The first time that I met the most Venerable Professor K?kk?palliye Anuruddha was at the 2010 Master of Buddhist Studies (MBS) orientation day at the University of Hong Kong (HKU) (1). It was also the first time that I had seen a Therav?da monk, one who wears a saffron- or burgundy-coloured robe. When it was his turn to speak, he told the audience that P?li is a beautiful language and then jokingly said that if one learnt it, one would appreciate it even more when one was retired and then he began to chant a few sentences. Immediately, I was deeply enchanted by the serene yet rhythmic sound of it, even though I did not understand its meaning. When the semester began, I enrolled in, among other courses, Basic P?li and Reading P?li Suttas, both were taught by Bhante (“Venerable Sir” in P?li) Anuruddha. Classes were conducted at Chi Lin Nunnery rather than HKU since it was where he lived (this is not a joke!) and travelling in Hong Kong’s notorious traffic to and from these places would have been too tiring for an elderly person. Little did I realize then that I would be one of his last batch of students. Due to health reasons, he returned to his native Sri Lanka after the semester was over. As a result, in the following semester, we studied P?li with him by watching videos that were taped in the previous year with Venerable Hin Tak, a Chinese monk and one of his top students at HKU, being our teaching assistant.
In class, Bhante was like a walking encyclopedia who could tell his students everything about Buddhism. In Basic P?li, his photographic memory had put us all in shame because we could never remember the declension of nouns or the conjugation of verbs correctly without consulting the textbook. For translations, he would not only select passages that were particularly meaningful to him from the Suttapi?aka but also from other key sources such as the Dhammapada. For example:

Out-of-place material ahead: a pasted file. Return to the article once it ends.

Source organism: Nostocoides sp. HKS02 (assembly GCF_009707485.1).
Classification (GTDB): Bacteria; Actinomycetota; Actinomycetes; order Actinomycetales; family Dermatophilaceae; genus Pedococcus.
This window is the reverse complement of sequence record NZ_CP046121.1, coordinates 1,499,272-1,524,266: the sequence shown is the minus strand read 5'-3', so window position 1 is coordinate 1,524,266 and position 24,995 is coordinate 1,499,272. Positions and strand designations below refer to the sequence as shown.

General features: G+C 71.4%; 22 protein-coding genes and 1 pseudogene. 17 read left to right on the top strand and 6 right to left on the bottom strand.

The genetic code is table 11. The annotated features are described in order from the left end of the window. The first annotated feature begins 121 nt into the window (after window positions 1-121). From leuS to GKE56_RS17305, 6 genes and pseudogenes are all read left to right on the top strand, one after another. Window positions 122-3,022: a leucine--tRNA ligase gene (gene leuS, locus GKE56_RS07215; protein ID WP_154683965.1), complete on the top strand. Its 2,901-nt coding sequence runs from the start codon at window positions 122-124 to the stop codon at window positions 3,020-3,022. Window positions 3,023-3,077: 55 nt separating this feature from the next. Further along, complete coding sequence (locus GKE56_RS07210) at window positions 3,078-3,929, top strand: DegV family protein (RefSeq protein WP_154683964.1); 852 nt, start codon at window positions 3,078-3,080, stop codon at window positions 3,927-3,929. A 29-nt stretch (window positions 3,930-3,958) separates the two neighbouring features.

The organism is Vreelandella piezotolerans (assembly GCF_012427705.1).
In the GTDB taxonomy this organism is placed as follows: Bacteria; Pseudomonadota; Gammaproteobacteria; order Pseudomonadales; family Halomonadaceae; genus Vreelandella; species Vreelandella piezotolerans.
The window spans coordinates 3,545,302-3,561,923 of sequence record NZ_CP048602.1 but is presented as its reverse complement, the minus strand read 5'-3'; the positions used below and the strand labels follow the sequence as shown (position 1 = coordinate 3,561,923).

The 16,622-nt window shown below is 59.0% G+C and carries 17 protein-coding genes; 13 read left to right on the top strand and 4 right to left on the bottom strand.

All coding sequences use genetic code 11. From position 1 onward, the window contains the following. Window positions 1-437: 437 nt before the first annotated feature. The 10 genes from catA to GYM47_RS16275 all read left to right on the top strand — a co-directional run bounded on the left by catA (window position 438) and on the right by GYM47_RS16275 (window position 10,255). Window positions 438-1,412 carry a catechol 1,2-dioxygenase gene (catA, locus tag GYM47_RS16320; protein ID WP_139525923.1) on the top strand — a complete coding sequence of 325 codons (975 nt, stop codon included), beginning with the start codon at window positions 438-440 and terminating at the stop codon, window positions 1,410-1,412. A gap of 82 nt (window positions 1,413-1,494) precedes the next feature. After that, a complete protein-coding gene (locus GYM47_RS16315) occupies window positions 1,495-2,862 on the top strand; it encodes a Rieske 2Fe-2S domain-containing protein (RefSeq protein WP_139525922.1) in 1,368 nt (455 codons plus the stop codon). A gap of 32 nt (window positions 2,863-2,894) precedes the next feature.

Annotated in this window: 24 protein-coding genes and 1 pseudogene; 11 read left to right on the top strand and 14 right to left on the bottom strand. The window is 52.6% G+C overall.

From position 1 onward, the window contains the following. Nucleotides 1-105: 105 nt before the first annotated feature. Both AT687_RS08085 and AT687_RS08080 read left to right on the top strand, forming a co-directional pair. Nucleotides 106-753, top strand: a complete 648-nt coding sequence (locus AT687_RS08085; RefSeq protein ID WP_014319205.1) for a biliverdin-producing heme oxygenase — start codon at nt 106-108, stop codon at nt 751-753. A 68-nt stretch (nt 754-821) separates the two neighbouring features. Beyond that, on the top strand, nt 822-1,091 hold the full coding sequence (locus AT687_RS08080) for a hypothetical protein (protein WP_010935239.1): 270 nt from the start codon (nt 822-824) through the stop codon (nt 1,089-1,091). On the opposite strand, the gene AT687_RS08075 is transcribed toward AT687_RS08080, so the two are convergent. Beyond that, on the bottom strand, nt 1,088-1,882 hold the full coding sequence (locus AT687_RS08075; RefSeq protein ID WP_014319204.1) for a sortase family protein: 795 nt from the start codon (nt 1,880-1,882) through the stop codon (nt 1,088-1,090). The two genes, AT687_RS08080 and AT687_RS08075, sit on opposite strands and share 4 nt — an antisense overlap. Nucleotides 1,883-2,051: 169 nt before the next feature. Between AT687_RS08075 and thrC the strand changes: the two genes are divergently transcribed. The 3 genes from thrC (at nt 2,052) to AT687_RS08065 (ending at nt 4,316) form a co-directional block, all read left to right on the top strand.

Tumhehi kicca??tappa? akkh?t?ro tath?gat?
(You yourselves should make the effort; the Buddhas can only show the way)
Pa?ipann? pamokkhanti jh?yino m?rabandhan?
(Those who practice Tranquillity and Insight Meditation are freed from the bond of Mara) (2).
K?yena sa?varo s?dhu
(Restraint in body is good)
s?dhu v?c?ya sa?varo
(good is restraint in speech)
Manas? sa?varo s?dhu
(restraint in mind is good)
s?dhu sabbattha sa?varo
(good is restraint in all the senses)
Sabbattha sa?vuto bhikkhu sabbadukkh? pamuccati
(A bhikkhu restrained in all the senses is freed from all ills) (3).
There were moments when Bhante was witty and humourous, too. One day in Reading P?li Suttas, he told us a funny story to illustrate the importance of being mindful. In Donapaka Sutta, “Once when the Buddha was living at Savatthi, King Pasenadi of Kosala ate a whole bucketful of food, and then approached the Buddha, engorged and panting, and sat down to one side. The Buddha, discerning that King Pasenadi was engorged and panting, took the occasion to utter this verse:
When a person is constantly mindful,
And knows when enough food has been taken,
All their afflictions become more slender
— They age more gradually, protecting their lives.
Now at that time the brahman youth Sudassana was standing nearby, and King Pasenadi of Kosala addressed him: ‘Come now, my dear Sudassana, and having thoroughly mastered this verse in the presence of the Buddha, recite it whenever food is brought to me. And I will set up for you a permanent offering of a hundred kahaapanas every day.’ ‘So be it, your majesty,’ the brahman youth Sudassana replied to the king.
Then King Pasenadi of Kosala gradually settled down to [eating] no more than a cup-full of rice. At a later time, when his body had become quite slim, King Pasenadi stroked his limbs with his hand and took the occasion to make this utterance: